By t. edgar corsini
Amelia Island, FL
June 30, 2018 9:00 a.m.
Editor’s Note: After reading Evelyn C. McDonald’s “Poetic License,” Tim Corsini, a former resident, dear friend, and admirer of Nola Perez sent us one of his poems. Tim lived on Amelia Island for several years and was active during the early years of the Book Island Festival. According to Corsini, this poem was written for the festival’s 2004 kick-off party held at The Palace.
The Pirate of the Palace Saloon
It’s Rock ‘n’ Roll night at the Palace Saloon,
An aroma of beer fills the air.
A crowd at the bar, the tables full
For the start of the Island’s book fair.
From far and near celebrants come
To listen to aimless old hacks
Twist in the wind with tales that spin
Convoluted verbiage and facts.
T’was not long ago salty pirates
Roamed the town’s rutted alleys and bars.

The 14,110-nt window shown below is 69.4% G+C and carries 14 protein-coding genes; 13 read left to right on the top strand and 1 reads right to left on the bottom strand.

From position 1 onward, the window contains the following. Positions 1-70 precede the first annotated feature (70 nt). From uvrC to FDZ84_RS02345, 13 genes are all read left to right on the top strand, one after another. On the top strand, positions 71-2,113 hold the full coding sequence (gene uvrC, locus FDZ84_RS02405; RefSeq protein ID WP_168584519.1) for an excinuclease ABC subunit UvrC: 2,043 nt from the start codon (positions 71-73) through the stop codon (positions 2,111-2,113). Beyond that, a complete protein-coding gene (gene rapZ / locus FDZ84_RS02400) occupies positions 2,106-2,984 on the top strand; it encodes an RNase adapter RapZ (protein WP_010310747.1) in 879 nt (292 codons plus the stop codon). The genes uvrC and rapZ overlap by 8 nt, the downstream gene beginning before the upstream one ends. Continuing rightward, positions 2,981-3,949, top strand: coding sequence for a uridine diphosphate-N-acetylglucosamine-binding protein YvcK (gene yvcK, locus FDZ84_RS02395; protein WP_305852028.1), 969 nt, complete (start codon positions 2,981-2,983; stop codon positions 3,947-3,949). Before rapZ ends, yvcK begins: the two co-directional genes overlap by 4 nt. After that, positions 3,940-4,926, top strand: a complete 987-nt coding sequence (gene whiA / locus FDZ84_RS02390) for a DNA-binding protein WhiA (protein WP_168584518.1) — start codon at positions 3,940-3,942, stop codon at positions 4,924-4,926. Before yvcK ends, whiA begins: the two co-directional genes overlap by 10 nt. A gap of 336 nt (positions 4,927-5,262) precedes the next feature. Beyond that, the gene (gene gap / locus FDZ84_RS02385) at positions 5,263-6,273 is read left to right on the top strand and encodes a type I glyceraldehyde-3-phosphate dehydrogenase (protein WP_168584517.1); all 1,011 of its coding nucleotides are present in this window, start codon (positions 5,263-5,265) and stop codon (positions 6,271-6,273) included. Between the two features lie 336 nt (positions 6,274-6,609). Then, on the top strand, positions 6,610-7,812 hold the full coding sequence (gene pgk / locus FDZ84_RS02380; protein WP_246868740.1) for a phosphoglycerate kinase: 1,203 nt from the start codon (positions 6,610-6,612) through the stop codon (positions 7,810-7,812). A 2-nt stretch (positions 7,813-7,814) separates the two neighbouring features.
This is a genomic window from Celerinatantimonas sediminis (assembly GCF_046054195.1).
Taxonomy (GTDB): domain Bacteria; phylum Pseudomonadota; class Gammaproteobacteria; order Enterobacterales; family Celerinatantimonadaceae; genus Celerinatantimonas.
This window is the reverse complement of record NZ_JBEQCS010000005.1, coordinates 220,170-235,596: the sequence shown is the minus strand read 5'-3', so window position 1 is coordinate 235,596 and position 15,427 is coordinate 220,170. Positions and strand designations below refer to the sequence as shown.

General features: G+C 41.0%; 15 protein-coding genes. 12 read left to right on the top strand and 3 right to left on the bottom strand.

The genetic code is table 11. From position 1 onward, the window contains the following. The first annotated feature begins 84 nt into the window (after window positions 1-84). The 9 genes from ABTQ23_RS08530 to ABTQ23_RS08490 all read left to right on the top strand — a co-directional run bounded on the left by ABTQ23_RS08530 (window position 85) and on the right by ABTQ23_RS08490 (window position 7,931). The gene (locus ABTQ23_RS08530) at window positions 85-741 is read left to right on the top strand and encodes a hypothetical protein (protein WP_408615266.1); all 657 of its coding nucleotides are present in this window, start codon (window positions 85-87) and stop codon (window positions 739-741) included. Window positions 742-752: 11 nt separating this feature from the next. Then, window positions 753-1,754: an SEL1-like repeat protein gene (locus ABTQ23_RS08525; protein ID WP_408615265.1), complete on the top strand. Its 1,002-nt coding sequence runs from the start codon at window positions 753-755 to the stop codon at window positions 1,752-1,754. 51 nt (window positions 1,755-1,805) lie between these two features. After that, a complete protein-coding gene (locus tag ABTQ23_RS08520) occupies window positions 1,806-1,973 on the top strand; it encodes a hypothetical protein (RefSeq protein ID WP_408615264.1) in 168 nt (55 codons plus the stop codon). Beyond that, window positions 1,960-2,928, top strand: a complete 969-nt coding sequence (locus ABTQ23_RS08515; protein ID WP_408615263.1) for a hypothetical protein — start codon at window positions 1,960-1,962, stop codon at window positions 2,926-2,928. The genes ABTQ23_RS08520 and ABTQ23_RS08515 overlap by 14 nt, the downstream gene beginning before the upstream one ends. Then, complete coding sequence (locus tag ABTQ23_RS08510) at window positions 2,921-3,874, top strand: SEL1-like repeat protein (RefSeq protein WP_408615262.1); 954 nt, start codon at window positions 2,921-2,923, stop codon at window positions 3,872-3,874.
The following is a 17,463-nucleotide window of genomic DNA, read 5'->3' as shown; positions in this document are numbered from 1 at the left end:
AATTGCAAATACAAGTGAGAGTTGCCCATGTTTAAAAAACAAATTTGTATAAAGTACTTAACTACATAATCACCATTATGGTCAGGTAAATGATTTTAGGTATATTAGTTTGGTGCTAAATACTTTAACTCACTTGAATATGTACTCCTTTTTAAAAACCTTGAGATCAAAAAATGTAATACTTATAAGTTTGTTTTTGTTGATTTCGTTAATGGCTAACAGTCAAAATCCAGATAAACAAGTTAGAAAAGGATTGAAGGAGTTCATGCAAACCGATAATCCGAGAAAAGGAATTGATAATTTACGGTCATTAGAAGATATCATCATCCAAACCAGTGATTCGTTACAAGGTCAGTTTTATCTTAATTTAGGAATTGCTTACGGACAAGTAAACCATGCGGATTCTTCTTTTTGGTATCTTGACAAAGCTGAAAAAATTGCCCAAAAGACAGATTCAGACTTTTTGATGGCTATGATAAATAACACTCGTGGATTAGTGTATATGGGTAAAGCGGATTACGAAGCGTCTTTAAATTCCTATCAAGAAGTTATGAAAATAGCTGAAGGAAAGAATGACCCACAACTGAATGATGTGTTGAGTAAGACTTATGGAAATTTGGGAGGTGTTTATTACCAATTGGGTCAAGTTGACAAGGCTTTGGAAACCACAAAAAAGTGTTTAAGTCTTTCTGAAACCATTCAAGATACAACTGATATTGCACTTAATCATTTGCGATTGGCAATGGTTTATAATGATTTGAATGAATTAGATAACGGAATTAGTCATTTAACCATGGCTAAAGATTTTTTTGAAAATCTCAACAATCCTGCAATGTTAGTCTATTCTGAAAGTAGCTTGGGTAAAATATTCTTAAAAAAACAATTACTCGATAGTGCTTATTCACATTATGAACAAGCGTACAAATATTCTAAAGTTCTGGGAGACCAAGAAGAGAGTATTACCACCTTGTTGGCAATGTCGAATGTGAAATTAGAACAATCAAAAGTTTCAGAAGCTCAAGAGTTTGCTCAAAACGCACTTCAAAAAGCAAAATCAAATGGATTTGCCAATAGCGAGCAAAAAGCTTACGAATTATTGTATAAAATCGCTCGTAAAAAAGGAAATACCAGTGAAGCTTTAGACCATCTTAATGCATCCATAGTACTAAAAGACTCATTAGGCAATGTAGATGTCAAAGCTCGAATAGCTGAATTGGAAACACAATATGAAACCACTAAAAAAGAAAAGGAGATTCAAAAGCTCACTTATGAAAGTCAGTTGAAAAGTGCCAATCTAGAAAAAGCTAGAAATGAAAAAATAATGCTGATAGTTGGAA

Glistening sabers hung at their sides
And eye-patches sat atop scars.
Shadowy corners faint images cast
Old haunts of the Palace Saloon.
A pirate, peg-legged, with an evil eye
Breathes rum down your neck too soon.
“Ahoy! and Avast! Me mateys, at last
I’m home to the place I like best.
Return, I will, to the sea again
When I’m drunk and I’ve had me rest.”
“Barkeep,” he growls, “It’s rum I’ll have,
Fill a cup for me mateys and me.”
He throws back his head and drains the cup dry
And narrows his good eye to see.
A menacing stare that eye does cast;
He glares at the crowd in the room.
Those seated in front shudder with fear
And seek to escape certain doom.
His sword he lifts high, sweeps the room with his eye,
Then hauls out a battered old trunk.
He growls to the crowd, “Let’s be done with this talk;
It’s time all me mateys are drunk.”
He throws open the lid and peers down deep
To the darkness of Davy Jones hell.
He reaches inside for a jug of his rum,
“Now, we’ll drink from this bottomless well.”
Rum, gone to his head, his face flushes red
He stomps his peg leg on the floor
And follows the call to resume his post
On the sidewalk, outside the door.